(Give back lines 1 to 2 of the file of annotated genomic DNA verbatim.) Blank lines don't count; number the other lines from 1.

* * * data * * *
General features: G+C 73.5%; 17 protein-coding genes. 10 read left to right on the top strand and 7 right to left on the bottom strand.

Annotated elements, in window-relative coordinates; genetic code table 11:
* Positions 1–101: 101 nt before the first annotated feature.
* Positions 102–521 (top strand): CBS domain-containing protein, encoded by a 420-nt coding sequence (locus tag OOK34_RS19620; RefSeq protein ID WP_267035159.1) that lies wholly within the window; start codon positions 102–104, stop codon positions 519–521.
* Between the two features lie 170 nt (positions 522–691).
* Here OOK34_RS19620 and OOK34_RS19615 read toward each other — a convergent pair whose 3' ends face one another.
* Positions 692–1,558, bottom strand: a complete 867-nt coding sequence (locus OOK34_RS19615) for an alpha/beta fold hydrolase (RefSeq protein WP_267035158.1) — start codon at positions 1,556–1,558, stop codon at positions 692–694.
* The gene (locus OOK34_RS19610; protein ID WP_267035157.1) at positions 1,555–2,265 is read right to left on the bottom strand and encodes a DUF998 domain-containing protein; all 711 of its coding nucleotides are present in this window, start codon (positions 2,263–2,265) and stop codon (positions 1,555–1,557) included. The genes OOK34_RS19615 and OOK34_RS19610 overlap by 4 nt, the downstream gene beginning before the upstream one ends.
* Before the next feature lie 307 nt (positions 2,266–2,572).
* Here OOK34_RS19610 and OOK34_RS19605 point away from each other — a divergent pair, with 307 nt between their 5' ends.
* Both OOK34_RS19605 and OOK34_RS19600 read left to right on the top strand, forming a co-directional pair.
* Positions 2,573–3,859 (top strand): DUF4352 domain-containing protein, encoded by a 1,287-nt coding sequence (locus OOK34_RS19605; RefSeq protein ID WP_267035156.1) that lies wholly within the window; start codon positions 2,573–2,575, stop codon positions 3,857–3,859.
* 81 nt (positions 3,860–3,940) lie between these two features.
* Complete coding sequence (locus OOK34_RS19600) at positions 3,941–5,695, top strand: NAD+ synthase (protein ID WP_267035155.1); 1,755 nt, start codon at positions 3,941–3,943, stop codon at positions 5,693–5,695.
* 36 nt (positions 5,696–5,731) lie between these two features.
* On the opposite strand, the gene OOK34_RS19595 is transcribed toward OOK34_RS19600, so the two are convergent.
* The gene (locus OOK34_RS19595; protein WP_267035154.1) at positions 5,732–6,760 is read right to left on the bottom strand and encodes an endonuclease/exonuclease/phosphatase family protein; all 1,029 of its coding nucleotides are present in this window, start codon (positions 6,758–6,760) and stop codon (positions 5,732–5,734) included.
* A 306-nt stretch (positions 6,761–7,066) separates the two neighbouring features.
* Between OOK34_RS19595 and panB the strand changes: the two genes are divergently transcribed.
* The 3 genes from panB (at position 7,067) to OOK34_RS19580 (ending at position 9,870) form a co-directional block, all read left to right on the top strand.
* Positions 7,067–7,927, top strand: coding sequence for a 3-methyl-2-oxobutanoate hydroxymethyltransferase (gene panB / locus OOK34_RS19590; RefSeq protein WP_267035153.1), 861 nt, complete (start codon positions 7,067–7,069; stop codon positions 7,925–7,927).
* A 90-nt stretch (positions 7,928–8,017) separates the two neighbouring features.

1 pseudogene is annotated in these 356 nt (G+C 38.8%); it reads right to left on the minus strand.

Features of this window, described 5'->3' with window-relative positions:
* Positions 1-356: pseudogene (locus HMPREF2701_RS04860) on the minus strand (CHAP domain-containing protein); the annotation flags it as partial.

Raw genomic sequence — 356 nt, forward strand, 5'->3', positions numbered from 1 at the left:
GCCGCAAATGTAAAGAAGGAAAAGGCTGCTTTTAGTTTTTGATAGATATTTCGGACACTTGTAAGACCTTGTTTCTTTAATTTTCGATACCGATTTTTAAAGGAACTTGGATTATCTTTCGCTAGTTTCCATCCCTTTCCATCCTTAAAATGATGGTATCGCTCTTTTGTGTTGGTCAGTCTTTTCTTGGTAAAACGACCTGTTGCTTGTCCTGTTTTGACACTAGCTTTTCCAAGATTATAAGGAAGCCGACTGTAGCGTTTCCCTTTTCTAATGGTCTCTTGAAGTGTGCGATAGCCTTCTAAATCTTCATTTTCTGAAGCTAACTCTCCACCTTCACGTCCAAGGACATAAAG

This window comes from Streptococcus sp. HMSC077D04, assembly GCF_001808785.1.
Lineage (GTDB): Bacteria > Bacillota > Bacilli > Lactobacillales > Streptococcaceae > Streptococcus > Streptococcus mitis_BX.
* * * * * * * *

General features: G+C 73.5%; 17 protein-coding genes. 10 read left to right on the top strand and 7 right to left on the bottom strand.

Annotated elements, in window-relative coordinates; genetic code table 11: